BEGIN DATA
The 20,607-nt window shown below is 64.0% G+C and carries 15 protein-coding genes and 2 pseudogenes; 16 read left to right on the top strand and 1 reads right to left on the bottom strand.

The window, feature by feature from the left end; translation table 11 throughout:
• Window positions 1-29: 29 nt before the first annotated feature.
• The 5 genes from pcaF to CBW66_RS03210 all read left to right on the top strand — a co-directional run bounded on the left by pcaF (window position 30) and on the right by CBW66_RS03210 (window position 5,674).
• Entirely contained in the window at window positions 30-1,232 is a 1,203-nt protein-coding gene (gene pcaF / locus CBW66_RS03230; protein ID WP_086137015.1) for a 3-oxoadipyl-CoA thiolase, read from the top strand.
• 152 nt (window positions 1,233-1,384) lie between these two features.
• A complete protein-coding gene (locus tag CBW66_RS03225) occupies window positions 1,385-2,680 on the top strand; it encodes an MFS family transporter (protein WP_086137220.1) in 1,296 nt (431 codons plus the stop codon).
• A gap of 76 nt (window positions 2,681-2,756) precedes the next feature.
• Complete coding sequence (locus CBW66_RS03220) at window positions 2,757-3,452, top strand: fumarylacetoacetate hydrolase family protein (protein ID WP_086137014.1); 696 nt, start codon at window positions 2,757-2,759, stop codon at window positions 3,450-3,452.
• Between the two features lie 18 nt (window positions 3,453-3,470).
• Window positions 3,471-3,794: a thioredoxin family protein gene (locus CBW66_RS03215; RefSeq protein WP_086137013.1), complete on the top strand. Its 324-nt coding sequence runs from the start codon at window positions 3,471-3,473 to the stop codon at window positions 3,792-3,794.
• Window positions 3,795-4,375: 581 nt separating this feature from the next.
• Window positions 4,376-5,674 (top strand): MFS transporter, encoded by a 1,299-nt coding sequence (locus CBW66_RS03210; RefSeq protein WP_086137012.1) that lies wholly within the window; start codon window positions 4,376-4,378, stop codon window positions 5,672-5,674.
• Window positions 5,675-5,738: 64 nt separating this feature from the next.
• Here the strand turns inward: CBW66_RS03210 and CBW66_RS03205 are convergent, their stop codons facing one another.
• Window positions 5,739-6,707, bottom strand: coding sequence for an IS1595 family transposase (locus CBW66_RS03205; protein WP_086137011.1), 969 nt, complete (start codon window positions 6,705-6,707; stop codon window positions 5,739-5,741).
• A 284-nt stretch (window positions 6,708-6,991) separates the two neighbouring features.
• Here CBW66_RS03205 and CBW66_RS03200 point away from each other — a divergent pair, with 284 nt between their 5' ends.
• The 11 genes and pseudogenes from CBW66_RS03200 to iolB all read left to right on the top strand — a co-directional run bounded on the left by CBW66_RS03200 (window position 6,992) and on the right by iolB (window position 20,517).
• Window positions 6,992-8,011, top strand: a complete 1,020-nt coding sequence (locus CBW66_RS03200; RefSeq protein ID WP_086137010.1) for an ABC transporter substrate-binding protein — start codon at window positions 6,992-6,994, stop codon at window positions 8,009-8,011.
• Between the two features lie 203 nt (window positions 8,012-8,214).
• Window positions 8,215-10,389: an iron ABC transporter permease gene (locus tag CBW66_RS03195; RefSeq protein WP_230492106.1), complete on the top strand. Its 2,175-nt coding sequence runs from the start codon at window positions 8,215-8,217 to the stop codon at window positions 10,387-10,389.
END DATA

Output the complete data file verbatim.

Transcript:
The 20,607-nt window shown below is 64.0% G+C and carries 15 protein-coding genes and 2 pseudogenes; 16 read left to right on the top strand and 1 reads right to left on the bottom strand.

The window, feature by feature from the left end; translation table 11 throughout:
• Window positions 1-29: 29 nt before the first annotated feature.
• The 5 genes from pcaF to CBW66_RS03210 all read left to right on the top strand — a co-directional run bounded on the left by pcaF (window position 30) and on the right by CBW66_RS03210 (window position 5,674).
• Entirely contained in the window at window positions 30-1,232 is a 1,203-nt protein-coding gene (gene pcaF / locus CBW66_RS03230; protein ID WP_086137015.1) for a 3-oxoadipyl-CoA thiolase, read from the top strand.
• 152 nt (window positions 1,233-1,384) lie between these two features.
• A complete protein-coding gene (locus tag CBW66_RS03225) occupies window positions 1,385-2,680 on the top strand; it encodes an MFS family transporter (protein WP_086137220.1) in 1,296 nt (431 codons plus the stop codon).
• A gap of 76 nt (window positions 2,681-2,756) precedes the next feature.
• Complete coding sequence (locus CBW66_RS03220) at window positions 2,757-3,452, top strand: fumarylacetoacetate hydrolase family protein (protein ID WP_086137014.1); 696 nt, start codon at window positions 2,757-2,759, stop codon at window positions 3,450-3,452.
• Between the two features lie 18 nt (window positions 3,453-3,470).
• Window positions 3,471-3,794: a thioredoxin family protein gene (locus CBW66_RS03215; RefSeq protein WP_086137013.1), complete on the top strand. Its 324-nt coding sequence runs from the start codon at window positions 3,471-3,473 to the stop codon at window positions 3,792-3,794.
• Window positions 3,795-4,375: 581 nt separating this feature from the next.
• Window positions 4,376-5,674 (top strand): MFS transporter, encoded by a 1,299-nt coding sequence (locus CBW66_RS03210; RefSeq protein WP_086137012.1) that lies wholly within the window; start codon window positions 4,376-4,378, stop codon window positions 5,672-5,674.
• Window positions 5,675-5,738: 64 nt separating this feature from the next.
• Here the strand turns inward: CBW66_RS03210 and CBW66_RS03205 are convergent, their stop codons facing one another.
• Window positions 5,739-6,707, bottom strand: coding sequence for an IS1595 family transposase (locus CBW66_RS03205; protein WP_086137011.1), 969 nt, complete (start codon window positions 6,705-6,707; stop codon window positions 5,739-5,741).
• A 284-nt stretch (window positions 6,708-6,991) separates the two neighbouring features.
• Here CBW66_RS03205 and CBW66_RS03200 point away from each other — a divergent pair, with 284 nt between their 5' ends.
• The 11 genes and pseudogenes from CBW66_RS03200 to iolB all read left to right on the top strand — a co-directional run bounded on the left by CBW66_RS03200 (window position 6,992) and on the right by iolB (window position 20,517).
• Window positions 6,992-8,011, top strand: a complete 1,020-nt coding sequence (locus CBW66_RS03200; RefSeq protein ID WP_086137010.1) for an ABC transporter substrate-binding protein — start codon at window positions 6,992-6,994, stop codon at window positions 8,009-8,011.
• Between the two features lie 203 nt (window positions 8,012-8,214).
• Window positions 8,215-10,389: an iron ABC transporter permease gene (locus tag CBW66_RS03195; RefSeq protein WP_230492106.1), complete on the top strand. Its 2,175-nt coding sequence runs from the start codon at window positions 8,215-8,217 to the stop codon at window positions 10,387-10,389.